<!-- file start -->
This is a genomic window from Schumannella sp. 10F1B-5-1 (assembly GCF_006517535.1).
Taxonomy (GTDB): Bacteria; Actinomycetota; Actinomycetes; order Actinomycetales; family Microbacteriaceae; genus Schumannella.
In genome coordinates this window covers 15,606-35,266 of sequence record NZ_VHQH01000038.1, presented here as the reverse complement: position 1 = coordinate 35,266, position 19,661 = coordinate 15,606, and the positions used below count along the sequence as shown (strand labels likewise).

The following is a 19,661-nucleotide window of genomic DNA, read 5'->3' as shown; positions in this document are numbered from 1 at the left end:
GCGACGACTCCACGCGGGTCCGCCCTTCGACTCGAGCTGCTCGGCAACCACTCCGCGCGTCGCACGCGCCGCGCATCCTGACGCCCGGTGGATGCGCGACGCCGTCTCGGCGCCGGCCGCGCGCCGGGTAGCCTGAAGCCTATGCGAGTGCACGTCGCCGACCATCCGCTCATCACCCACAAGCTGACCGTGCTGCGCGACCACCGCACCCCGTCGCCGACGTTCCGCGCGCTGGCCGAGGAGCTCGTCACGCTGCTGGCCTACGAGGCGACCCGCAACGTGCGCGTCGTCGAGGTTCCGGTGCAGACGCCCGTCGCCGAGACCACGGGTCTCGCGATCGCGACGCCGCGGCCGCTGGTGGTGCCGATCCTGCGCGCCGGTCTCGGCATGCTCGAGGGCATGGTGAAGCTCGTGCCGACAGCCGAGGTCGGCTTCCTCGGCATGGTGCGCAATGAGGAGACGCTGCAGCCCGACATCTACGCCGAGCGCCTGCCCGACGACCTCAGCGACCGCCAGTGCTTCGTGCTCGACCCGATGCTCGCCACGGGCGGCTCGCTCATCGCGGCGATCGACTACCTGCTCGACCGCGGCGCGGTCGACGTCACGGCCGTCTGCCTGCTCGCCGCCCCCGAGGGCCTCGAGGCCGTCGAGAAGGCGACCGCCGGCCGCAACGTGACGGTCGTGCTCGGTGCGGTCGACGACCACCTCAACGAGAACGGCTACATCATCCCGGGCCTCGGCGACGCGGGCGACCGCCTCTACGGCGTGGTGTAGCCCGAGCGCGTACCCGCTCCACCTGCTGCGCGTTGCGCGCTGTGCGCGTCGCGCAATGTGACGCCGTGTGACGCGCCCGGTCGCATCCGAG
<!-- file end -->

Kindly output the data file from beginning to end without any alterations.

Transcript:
This is a genomic window from Schumannella sp. 10F1B-5-1 (assembly GCF_006517535.1).
Taxonomy (GTDB): Bacteria; Actinomycetota; Actinomycetes; order Actinomycetales; family Microbacteriaceae; genus Schumannella.
In genome coordinates this window covers 15,606-35,266 of sequence record NZ_VHQH01000038.1, presented here as the reverse complement: position 1 = coordinate 35,266, position 19,661 = coordinate 15,606, and the positions used below count along the sequence as shown (strand labels likewise).

The following is a 19,661-nucleotide window of genomic DNA, read 5'->3' as shown; positions in this document are numbered from 1 at the left end:
GCGACGACTCCACGCGGGTCCGCCCTTCGACTCGAGCTGCTCGGCAACCACTCCGCGCGTCGCACGCGCCGCGCATCCTGACGCCCGGTGGATGCGCGACGCCGTCTCGGCGCCGGCCGCGCGCCGGGTAGCCTGAAGCCTATGCGAGTGCACGTCGCCGACCATCCGCTCATCACCCACAAGCTGACCGTGCTGCGCGACCACCGCACCCCGTCGCCGACGTTCCGCGCGCTGGCCGAGGAGCTCGTCACGCTGCTGGCCTACGAGGCGACCCGCAACGTGCGCGTCGTCGAGGTTCCGGTGCAGACGCCCGTCGCCGAGACCACGGGTCTCGCGATCGCGACGCCGCGGCCGCTGGTGGTGCCGATCCTGCGCGCCGGTCTCGGCATGCTCGAGGGCATGGTGAAGCTCGTGCCGACAGCCGAGGTCGGCTTCCTCGGCATGGTGCGCAATGAGGAGACGCTGCAGCCCGACATCTACGCCGAGCGCCTGCCCGACGACCTCAGCGACCGCCAGTGCTTCGTGCTCGACCCGATGCTCGCCACGGGCGGCTCGCTCATCGCGGCGATCGACTACCTGCTCGACCGCGGCGCGGTCGACGTCACGGCCGTCTGCCTGCTCGCCGCCCCCGAGGGCCTCGAGGCCGTCGAGAAGGCGACCGCCGGCCGCAACGTGACGGTCGTGCTCGGTGCGGTCGACGACCACCTCAACGAGAACGGCTACATCATCCCGGGCCTCGGCGACGCGGGCGACCGCCTCTACGGCGTGGTGTAGCCCGAGCGCGTACCCGCTCCACCTGCTGCGCGTTGCGCGCTGTGCGCGTCGCGCAATGTGACGCCGTGTGACGCGCCCGGTCGCATCCGAG